Case manager Domica Light has been with us just a couple of weeks now, but she too is already fitting right in! Domica grew up in central Illinois, has spent time in Tennessee and Texas, and returned to Illinois in 2010
Interestingly, Domica worked right here in this building when it was the TIMES Center, starting out as the overnight mental health tech. She’s also worked for Community Elements, The City of Champaign, Lutheran Social Services, Pavilion, Prairie Center, DSC and Champaign Park District.
“I am more than excited to be back here again,” she relates. “This time I am fully capable of helping our clients with meeting their goals and needs. I look forward to what we all collectively will bring to the table in the years to come at C-U at Home.”
Domica enjoys new challenges, learning foreign languages, playing guitar, reading, and spending time with family. She says she’s been watching our ministry since it started and has always wanted to work here.
“Finally, I get the opportunity!” she shared. “I also believe that God called me for this particular purpose. He is definitely ordering my steps.”
We’re excited to welcome Marco, Domica, and Janelle our case management team line-up! The heart for service and genuine compassion each member brings to the individuals we serve is already impacting lives for good!
“The case management team that we have at C-U at Home possesses community knowledge of resources and a unique skill set that can be used to support our residents in any capacity,” Marco notes. “Whether it be their journey to sobriety, locating housing, employment, or just listening to the struggles they face on a daily basis, we’re here to help them reach their true potential.”
Beating the Heat
Mid-to-late June has been marked by multiple days with 90 degree-plus temperatures, coming in waves of 3-4 days at a time. Triple-digit “feels like” temperatures led us to open our Phoenix Daytime Center for extended cooling hours for many of those days.
Extra hours means everyone on staff pitches in to meet the needs of our Phoenix visitors. This was particularly challenging since, as luck would have it, several staff had already planned vacations during these weeks and were away from work! But with the help of volunteers (thank you!) and some schedule juggling, we were able to be fully staffed for the additional hours.
In addition, a generous outpouring of support from the community came our way in the form of literally hundreds of donated cases of bottled water and sports drinks that were daily chilled and distributed to our thankful shelter residents and Phoenix visitors. Several local businesses, a half-dozen churches, and many caring individuals (some prompted by media reports) dropped off donations throughout the heat wave.
It took a lot of muscle to bring all that generosity into the building and stacked into veritable plastic mountains around the place.
Whenever a donation showed up, it was great to see everyone pitch in together to get the job done. A real spirit of appreciation was readily apparent, blessing everyone involved in the process! Thank you to everyone who helped make this heat wave miracle happen!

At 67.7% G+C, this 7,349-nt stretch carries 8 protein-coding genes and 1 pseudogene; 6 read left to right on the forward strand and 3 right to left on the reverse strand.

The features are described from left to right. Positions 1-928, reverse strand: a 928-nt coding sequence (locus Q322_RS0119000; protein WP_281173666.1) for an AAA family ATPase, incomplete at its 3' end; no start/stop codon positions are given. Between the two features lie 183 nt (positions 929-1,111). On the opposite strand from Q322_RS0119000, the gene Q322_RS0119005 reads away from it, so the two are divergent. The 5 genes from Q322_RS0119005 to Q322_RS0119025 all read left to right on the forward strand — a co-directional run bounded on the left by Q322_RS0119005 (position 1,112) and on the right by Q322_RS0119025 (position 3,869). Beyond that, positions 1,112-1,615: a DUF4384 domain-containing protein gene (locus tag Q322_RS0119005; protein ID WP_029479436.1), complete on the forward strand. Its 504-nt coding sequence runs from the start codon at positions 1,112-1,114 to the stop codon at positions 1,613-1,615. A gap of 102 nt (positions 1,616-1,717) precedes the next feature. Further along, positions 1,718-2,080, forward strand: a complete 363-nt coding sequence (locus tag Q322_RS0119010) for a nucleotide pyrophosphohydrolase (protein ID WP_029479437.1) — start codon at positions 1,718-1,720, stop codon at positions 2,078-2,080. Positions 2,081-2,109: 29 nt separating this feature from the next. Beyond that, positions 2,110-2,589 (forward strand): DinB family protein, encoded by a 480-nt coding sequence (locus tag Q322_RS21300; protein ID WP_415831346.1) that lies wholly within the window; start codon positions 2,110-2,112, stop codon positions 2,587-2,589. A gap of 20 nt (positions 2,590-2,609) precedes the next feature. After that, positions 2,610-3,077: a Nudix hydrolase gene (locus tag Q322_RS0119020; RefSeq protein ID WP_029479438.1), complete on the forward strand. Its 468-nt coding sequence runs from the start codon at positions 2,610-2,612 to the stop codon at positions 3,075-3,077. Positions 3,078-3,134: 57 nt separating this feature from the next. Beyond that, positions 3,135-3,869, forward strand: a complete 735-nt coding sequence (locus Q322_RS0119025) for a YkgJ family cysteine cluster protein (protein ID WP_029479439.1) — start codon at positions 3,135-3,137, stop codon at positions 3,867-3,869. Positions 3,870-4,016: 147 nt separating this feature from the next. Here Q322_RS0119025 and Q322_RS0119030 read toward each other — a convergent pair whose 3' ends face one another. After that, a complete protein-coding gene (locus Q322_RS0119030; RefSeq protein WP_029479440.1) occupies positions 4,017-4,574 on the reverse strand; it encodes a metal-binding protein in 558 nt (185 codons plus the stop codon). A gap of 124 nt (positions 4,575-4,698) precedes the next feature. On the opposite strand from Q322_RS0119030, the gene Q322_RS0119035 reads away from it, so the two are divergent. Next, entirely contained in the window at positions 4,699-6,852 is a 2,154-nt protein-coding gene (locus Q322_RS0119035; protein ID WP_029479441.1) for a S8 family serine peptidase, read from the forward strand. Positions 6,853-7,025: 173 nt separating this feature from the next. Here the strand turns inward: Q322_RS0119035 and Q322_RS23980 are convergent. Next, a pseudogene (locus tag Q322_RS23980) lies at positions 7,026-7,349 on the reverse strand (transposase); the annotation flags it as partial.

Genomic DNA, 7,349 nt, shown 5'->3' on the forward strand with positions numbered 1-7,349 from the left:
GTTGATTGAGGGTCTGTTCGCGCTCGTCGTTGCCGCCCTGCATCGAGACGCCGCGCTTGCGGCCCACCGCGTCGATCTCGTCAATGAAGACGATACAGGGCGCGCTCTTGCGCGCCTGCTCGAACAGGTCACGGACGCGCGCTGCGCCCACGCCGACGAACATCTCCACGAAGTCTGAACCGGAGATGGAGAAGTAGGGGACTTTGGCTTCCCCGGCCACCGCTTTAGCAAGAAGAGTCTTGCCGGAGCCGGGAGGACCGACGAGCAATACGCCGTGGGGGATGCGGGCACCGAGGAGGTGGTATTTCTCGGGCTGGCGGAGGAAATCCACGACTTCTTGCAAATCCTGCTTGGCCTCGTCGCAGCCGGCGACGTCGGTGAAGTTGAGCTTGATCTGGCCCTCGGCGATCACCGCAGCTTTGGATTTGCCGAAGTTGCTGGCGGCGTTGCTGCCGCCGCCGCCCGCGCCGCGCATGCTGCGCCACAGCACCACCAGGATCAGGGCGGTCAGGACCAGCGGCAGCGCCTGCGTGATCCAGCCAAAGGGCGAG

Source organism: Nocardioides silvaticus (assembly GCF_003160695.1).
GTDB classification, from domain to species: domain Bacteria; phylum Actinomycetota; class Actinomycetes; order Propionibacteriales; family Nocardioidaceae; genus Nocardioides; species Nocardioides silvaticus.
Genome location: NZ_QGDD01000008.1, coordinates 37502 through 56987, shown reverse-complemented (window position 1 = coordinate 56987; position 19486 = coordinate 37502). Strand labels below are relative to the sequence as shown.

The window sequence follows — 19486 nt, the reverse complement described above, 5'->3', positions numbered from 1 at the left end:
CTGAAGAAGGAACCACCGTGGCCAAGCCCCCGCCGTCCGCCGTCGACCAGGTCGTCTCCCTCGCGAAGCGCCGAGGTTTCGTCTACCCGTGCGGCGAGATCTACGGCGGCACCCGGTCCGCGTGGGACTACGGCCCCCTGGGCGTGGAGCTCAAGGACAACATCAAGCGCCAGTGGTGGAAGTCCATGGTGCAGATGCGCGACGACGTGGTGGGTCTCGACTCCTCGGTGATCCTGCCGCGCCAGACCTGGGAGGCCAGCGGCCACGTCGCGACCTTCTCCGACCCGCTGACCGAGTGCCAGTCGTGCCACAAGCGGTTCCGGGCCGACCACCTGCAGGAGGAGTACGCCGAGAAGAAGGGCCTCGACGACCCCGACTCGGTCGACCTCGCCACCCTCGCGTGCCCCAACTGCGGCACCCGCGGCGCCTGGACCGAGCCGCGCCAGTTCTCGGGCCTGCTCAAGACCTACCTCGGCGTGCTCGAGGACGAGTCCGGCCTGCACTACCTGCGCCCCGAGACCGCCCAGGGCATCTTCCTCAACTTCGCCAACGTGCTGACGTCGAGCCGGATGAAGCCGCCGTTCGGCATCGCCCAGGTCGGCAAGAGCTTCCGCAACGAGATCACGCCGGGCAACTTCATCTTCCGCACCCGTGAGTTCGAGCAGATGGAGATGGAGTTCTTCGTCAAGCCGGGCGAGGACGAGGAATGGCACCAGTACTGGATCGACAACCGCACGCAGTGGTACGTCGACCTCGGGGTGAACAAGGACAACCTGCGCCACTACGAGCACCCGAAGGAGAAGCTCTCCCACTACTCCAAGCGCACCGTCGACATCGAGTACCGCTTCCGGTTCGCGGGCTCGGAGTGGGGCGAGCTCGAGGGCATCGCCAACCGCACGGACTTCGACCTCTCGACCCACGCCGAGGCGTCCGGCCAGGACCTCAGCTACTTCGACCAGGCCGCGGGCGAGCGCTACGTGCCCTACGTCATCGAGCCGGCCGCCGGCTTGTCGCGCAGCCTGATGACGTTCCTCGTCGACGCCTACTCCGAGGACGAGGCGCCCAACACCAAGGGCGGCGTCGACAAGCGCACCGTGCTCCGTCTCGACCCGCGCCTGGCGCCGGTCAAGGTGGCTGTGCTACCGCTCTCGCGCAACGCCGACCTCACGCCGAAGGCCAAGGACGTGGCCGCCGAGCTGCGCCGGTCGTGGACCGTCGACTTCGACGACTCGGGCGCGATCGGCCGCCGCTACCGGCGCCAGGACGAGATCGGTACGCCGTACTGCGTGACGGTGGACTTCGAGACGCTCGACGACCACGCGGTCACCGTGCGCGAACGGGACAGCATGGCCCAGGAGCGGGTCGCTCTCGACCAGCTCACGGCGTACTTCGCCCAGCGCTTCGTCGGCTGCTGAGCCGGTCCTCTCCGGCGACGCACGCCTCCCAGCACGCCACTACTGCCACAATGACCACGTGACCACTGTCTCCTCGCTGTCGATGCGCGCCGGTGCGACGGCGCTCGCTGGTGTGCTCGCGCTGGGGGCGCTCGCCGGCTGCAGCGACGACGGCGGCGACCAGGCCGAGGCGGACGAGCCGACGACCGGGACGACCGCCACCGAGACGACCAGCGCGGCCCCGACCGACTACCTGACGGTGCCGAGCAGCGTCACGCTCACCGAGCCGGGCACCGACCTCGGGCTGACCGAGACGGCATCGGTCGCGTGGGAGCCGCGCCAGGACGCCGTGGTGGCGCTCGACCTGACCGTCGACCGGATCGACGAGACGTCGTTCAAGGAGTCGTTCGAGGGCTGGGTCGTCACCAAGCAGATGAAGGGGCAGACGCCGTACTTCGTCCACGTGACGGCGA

A Message from Melissa
Ten out of ten individuals who enter our shelters are in crisis! The obvious crisis is the lack of a physical structure to call home, but for most those we serve, the issues that bring them to our door go much deeper.
Let’s take “Sue.” When she walks into my office, first thing I notice is her youth. She’s only 19; her face should show excitement about life’s opportunities. I can tell by the way she looks down that she’s experiencing a lot of emotions, but excitement isn’t one of them. She sits there, eyes down, shoulders slumped, not sure she trusts me enough to tell me her story.
We talk about small things and she slowly begins to open-up. Her mother died two years ago, and she’s not sure how she feels about that. She shares that her mother was an alcoholic, drunk most of Sue’s life. She wasn’t violent, but her addiction meant Sue had to raise Herself and make her own way in life. After running into some trouble, she’s here now trying to get her life on track.
She starts to make eye contact, but not for long periods of time. She fixates on a spot on the floor and tells me she’s found a job, but with limited hours. She lets out a long breath and expresses appreciation for the work, but she knows she could get more hours working third shift. Her gaze shifts to a spot on the wall, sighs heavily, and tells me can’t work third shift because the shelter isn’t open during the day for her to sleep.
I tell her we are working toward becoming a 24/7 shelter, and I ask her what that would mean for her. She looks me right in the eyes and says, without hesitation, “That would mean everything.” She could work more hours, not worry about being out in the heat, or wonder where she would go to the bathroom.
As Sue’s story is continues to unfold, so does ours. We’ve come so far in the past year in our efforts to help individuals like Sue to take those next steps, but we need to take next steps of our own to be even better. When you pray for C-U at Home, when you give financially, you are making it possible for individuals who find themselves in crisis to take steps toward stability. Would you pray with us every day for the next thirty days for clarity about the next steps for our organization?
We would like to invite you to a “Hope Givers” breakfast on July 15th at 8 am to hear more about our vision, plans for 24/7 sheltering, and how you can help us move forward. Contact firstname.lastname@example.org for more information. We hope to see you there.
All the best,
Melissa Courtwright, Executive Director